Now that he’s finished dodging law enforcement and experimenting with chemicals, software designer John McAfee (founder of his eponymous antivirus company) has been building something that, if it actually works, could appeal to the paranoid: a device that blocks the government’s ability to spy on PCs and mobile devices.
The device, known as “Dcentral,” will reportedly cost around $100 and fit into a pants pocket. In a speech at the San Jose McEnery Convention Center over the weekend, McAfee suggested that the hardware would create private device networks impenetrable to outsiders, even those with the most sophisticated technology. The network’s range would be roughly three blocks; McAfee believes that he can have a prototype up and running within six months.
“We have the design in place, we’re looking for partners for development of the hardware,” he told the audience, according to The Verge. He also admitted that criminals could surely find a use for a decentralized, uncrackable network: “Of course it will be used for nefarious purposes, just like the telephone is used for nefarious purposes.”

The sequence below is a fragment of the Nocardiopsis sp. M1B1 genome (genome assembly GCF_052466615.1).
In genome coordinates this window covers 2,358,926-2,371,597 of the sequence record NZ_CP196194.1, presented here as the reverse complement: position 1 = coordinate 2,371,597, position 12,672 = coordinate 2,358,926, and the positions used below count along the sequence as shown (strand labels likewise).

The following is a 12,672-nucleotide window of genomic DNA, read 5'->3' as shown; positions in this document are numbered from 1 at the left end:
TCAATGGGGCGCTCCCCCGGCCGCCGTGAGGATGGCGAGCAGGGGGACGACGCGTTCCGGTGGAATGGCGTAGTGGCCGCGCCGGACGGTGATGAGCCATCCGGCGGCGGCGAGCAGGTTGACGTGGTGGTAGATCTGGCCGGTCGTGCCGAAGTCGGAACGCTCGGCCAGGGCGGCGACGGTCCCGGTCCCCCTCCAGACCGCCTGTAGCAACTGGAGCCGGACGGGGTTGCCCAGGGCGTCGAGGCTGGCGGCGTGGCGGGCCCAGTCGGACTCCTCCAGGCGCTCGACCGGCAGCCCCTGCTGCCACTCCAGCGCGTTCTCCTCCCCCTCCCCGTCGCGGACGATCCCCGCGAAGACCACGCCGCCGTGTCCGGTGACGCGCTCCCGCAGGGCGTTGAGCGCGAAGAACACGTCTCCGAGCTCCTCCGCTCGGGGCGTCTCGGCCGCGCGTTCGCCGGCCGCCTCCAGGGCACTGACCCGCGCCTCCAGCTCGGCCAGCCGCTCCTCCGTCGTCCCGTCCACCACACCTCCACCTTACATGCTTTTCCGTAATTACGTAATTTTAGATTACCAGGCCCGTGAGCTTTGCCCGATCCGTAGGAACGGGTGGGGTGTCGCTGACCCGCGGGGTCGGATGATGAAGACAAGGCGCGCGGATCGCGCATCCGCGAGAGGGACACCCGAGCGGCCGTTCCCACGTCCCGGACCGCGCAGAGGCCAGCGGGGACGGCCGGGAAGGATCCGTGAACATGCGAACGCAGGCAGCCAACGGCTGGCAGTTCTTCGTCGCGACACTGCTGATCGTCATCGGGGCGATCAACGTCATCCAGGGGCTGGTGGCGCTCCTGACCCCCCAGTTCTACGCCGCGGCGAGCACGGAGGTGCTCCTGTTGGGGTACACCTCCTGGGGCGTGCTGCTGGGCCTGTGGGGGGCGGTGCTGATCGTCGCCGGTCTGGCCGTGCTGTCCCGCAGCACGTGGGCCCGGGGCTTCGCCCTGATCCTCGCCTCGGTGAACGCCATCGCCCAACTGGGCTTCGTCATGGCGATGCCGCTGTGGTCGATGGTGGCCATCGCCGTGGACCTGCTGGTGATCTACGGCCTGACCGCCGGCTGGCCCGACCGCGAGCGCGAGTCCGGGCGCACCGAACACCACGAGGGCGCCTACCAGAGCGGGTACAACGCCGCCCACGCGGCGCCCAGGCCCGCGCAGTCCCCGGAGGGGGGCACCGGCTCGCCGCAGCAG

Whether or not McAfee manages to get that prototype working on schedule, he’s already ramping up to the release of… something, having set up a “Future Tense Central” Website with a countdown clock, a sleek logo, and a set of social-media buttons.
McAfee is such an outsized figure (“I’ve always wandered close to the edge,” he once confessed to an audience) that it’s sometimes tempting to take his latest claims with a moon-sized grain of salt—this is the same man, after all, who says he avoided a police manhunt in Belize by dressing up as a drunk German tourist. (And he’s unafraid to parody his own Wild Man reputation online.) That aside, he’s also an executive with a record of starting a financially successful company, which means that—no matter what else he’s done in the intervening years—it’s likely that he’ll attract a little bit of attention, if not some funding, with his latest endeavor.
Image: Funny or Die